By GormGeier on March 17th, 2015
I aim to make this a two-part series on the application of Kalman filtering to the Heston model. In this first post I will go over the basics of the Kalman filter and in the second part I will go into the specifics of applying it to parameter estimation for the model itself. That means, that if you are interested in the practical application for the Heston model specifically, you should click here [Update].
Kalman filtering is an extremely effective tool for estimating the parameters of a stochastic process from historical data.
The basic premise of the theory is that there exist some kind of subjectivity in our estimates or observations of a process. Assuming we have some unobservable or “latent” process called the state process, which can only be observed through a realization containing noise, the algorithm aims to recursively update our estimate of the state based on new information arriving. The standard theory takes a Gaussian, linear state space model (all notation in bold are vectors/matrices):
where x is the latent process we are estimating, y is our observation and w and v are two independent Gaussian processes, with covariance matrices Q and R respectively. F is a transition matrix determining how the state changes over time while H is the measurement matrix defining how the state is observed.
Given some prior assumption of the distribution of we know that
which is just a simple expected value and (co-)variance calculation.
Based on Bayes’ rule and the conditional expectation of we can now recursively determine the filtered state having first an “a-priori” estimate of our model:
Now comes the important part. The algorithm takes use of the so-called Kalman gain. Generally speaking this is an adjustment aimed at minimizing the covariance of our state estimate and more explicitly it can be viewed as a least-squares adjustment between the a priori estimate and our a posteriori, or actual, state estimate. Concurrently, it is defined by:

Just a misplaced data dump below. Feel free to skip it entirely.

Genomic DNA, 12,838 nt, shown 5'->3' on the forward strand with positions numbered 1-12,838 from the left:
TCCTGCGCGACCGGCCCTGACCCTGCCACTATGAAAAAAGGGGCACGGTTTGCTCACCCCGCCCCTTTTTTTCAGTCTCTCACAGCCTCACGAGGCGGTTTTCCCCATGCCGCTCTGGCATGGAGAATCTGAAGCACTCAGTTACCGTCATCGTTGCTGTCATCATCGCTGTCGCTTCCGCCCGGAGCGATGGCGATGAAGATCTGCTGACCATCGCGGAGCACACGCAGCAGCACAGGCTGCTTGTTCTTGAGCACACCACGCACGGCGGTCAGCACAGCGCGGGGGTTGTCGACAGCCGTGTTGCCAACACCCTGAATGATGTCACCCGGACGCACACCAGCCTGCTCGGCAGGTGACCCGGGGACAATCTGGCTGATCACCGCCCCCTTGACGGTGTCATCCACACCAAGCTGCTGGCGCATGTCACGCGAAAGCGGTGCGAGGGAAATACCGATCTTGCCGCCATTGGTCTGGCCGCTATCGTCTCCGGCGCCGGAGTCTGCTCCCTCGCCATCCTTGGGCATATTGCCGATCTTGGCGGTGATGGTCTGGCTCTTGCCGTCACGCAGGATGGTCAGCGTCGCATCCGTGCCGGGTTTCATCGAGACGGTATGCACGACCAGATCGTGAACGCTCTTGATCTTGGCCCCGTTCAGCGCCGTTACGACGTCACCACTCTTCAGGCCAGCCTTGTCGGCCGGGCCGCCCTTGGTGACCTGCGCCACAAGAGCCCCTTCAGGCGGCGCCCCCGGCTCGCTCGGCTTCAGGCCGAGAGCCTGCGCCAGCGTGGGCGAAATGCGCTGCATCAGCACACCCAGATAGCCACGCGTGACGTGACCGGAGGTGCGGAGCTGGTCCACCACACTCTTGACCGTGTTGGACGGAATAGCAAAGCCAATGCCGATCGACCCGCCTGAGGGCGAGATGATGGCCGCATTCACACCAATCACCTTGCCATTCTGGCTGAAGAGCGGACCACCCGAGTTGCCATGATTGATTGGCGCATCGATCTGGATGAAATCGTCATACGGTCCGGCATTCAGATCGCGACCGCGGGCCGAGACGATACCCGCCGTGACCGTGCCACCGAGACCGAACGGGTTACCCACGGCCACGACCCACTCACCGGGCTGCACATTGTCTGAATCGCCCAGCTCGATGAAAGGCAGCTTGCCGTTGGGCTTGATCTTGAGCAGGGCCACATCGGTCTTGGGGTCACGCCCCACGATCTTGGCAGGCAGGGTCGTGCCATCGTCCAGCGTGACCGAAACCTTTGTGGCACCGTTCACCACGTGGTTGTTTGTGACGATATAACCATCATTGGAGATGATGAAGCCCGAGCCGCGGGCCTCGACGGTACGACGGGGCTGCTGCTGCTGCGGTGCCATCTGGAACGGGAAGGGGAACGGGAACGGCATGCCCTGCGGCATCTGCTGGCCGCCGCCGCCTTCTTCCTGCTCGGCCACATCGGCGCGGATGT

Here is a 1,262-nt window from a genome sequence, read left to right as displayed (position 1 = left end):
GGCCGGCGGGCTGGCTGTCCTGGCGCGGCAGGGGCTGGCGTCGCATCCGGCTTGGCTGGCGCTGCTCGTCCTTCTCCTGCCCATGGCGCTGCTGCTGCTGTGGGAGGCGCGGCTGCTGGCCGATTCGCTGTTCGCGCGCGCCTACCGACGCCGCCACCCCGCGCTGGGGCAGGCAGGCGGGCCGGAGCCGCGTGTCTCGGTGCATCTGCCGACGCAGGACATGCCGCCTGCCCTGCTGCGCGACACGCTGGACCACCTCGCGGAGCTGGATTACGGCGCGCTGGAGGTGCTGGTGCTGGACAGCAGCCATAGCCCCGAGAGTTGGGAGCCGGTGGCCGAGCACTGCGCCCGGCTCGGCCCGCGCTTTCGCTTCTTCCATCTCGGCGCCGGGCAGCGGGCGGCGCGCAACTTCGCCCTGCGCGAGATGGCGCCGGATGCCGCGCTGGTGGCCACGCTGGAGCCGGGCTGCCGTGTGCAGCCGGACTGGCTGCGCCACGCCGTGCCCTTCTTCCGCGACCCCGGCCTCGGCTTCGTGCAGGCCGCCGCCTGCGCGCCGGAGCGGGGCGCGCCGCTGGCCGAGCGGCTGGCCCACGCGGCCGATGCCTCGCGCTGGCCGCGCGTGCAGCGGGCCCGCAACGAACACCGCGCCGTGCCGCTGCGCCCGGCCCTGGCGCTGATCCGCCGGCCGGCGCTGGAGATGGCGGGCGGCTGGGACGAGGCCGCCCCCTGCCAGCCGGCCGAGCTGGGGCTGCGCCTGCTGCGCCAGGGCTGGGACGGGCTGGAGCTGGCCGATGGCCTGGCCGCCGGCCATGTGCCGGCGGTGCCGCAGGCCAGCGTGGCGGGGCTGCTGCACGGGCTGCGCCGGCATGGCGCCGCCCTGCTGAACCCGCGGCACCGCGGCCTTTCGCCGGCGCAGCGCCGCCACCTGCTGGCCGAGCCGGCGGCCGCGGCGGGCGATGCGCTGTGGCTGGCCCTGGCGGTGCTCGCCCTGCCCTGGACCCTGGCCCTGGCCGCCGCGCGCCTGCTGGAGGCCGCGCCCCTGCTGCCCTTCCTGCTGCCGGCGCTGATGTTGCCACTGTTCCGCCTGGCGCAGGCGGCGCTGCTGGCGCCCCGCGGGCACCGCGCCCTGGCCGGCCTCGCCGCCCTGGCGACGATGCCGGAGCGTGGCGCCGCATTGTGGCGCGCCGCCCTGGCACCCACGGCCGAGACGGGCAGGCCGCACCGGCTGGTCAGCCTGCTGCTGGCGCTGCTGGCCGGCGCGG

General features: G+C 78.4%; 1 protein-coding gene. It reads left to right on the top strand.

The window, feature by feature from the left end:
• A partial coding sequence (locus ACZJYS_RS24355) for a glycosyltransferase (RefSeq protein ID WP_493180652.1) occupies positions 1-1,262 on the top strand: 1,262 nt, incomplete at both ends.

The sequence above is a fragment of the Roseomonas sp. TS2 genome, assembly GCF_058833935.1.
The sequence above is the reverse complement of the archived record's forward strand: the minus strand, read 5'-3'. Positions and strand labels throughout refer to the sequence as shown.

The state and covariance can now easily be estimated using:
A simple extension of this is the Extended Kalman filter, which takes a non-linear system and tries to linearise it through the use of Jacobians. However, the Extended Filter performs relatively poorly when faced with empirical data, which I also demonstrated in my dissertation. Instead, a better but still simple approach is to use the Unscented Kalman Filter.
Assume now that we have some sort of L-dimensional non-linear state-space model:
first we define an augmented state vector:
Which, due to the nature of w and v as Gaussian white noise means:
And equally the augmented covariance matrix is given by:
We now apply the unscented transform in order to find 2L+1 deterministic sample points, called sigma points:
where is a scaling parameter:
determines the dispersion of the sigma points and is usually chosen such that to ensure a tight spread, while is a secondary scaling parameter, where is normal.
These parameters can now be propagated through the non-linear system function and estimates for the mean and covariance can be found from:
We can now propagate the observation through its non-linear measurement function and define:
where denotes the observation components.
The Kalman gain is then found through:
where and are found by standard covariance calculation using the Ws defined above as weighting.
Then lastly the measurement update becomes:
As a summary then, the Uncented Kalman Filter is quite simple extension of the standard Filter, where one takes uses of a deterministic sampling distribution around the estimates in order to better capture the dynamics of the underlying model.
If you think that you need some additional information on this I would highly recommend Haykin (2001) and Javaheri (2006) which both present this in quite straightforward fashion.
Haykin, S. S. (2001). Kalman filtering and neural networks. Wiley.
Javaheri, A. (2006). Inside Volatility Arbitrage: The Secrets of Skewness. Wiley.
Javaheri, A., Lautier, D., & Galli, A. (2003). Filtering in Finance. Wilmott Magazine, 2003(3), 67-83.
Petris, G., Petrone, S., & Campagnoli, P. (2009). Dynamic linear models with R. Springer.